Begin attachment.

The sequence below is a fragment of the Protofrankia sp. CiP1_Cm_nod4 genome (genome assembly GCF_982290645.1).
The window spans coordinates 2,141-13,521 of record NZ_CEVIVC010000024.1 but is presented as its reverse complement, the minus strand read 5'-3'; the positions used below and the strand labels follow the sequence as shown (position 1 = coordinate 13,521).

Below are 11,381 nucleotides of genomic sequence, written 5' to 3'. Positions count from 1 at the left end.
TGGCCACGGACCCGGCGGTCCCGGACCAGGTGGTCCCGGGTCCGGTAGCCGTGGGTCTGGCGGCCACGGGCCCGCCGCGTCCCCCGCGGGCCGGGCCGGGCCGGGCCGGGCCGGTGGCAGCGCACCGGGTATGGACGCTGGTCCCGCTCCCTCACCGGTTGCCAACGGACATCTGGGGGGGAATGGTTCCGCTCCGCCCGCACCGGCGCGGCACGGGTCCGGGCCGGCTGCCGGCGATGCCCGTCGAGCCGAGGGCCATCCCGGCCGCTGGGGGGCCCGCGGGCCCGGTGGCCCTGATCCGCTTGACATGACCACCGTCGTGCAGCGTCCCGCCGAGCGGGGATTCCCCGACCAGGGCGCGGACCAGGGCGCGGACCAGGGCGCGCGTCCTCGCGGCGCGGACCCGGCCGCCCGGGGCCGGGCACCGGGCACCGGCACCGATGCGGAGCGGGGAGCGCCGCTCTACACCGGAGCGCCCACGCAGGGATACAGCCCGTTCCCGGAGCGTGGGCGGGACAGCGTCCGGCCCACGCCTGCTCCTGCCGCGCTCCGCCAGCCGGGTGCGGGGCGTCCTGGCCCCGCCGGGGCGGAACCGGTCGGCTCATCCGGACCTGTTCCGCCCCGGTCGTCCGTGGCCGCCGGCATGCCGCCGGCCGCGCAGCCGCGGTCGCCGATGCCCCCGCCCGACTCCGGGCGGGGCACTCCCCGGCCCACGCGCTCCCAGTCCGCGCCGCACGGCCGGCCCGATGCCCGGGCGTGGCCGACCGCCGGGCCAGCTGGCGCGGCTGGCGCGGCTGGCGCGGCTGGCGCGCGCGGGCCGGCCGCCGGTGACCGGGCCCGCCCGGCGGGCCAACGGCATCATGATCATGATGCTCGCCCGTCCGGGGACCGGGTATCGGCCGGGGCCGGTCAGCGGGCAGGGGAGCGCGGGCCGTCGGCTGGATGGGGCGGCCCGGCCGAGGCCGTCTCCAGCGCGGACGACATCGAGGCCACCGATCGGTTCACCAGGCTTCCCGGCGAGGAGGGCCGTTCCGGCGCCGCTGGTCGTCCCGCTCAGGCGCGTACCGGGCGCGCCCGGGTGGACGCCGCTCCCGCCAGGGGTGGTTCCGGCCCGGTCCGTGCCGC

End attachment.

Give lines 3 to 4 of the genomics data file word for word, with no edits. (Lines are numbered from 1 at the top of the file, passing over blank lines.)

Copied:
Below are 11,381 nucleotides of genomic sequence, written 5' to 3'. Positions count from 1 at the left end.
TGGCCACGGACCCGGCGGTCCCGGACCAGGTGGTCCCGGGTCCGGTAGCCGTGGGTCTGGCGGCCACGGGCCCGCCGCGTCCCCCGCGGGCCGGGCCGGGCCGGGCCGGGCCGGTGGCAGCGCACCGGGTATGGACGCTGGTCCCGCTCCCTCACCGGTTGCCAACGGACATCTGGGGGGGAATGGTTCCGCTCCGCCCGCACCGGCGCGGCACGGGTCCGGGCCGGCTGCCGGCGATGCCCGTCGAGCCGAGGGCCATCCCGGCCGCTGGGGGGCCCGCGGGCCCGGTGGCCCTGATCCGCTTGACATGACCACCGTCGTGCAGCGTCCCGCCGAGCGGGGATTCCCCGACCAGGGCGCGGACCAGGGCGCGGACCAGGGCGCGCGTCCTCGCGGCGCGGACCCGGCCGCCCGGGGCCGGGCACCGGGCACCGGCACCGATGCGGAGCGGGGAGCGCCGCTCTACACCGGAGCGCCCACGCAGGGATACAGCCCGTTCCCGGAGCGTGGGCGGGACAGCGTCCGGCCCACGCCTGCTCCTGCCGCGCTCCGCCAGCCGGGTGCGGGGCGTCCTGGCCCCGCCGGGGCGGAACCGGTCGGCTCATCCGGACCTGTTCCGCCCCGGTCGTCCGTGGCCGCCGGCATGCCGCCGGCCGCGCAGCCGCGGTCGCCGATGCCCCCGCCCGACTCCGGGCGGGGCACTCCCCGGCCCACGCGCTCCCAGTCCGCGCCGCACGGCCGGCCCGATGCCCGGGCGTGGCCGACCGCCGGGCCAGCTGGCGCGGCTGGCGCGGCTGGCGCGGCTGGCGCGCGCGGGCCGGCCGCCGGTGACCGGGCCCGCCCGGCGGGCCAACGGCATCATGATCATGATGCTCGCCCGTCCGGGGACCGGGTATCGGCCGGGGCCGGTCAGCGGGCAGGGGAGCGCGGGCCGTCGGCTGGATGGGGCGGCCCGGCCGAGGCCGTCTCCAGCGCGGACGACATCGAGGCCACCGATCGGTTCACCAGGCTTCCCGGCGAGGAGGGCCGTTCCGGCGCCGCTGGTCGTCCCGCTCAGGCGCGTACCGGGCGCGCCCGGGTGGACGCCGCTCCCGCCAGGGGTGGTTCCGGCCCGGTCCGTGCCGC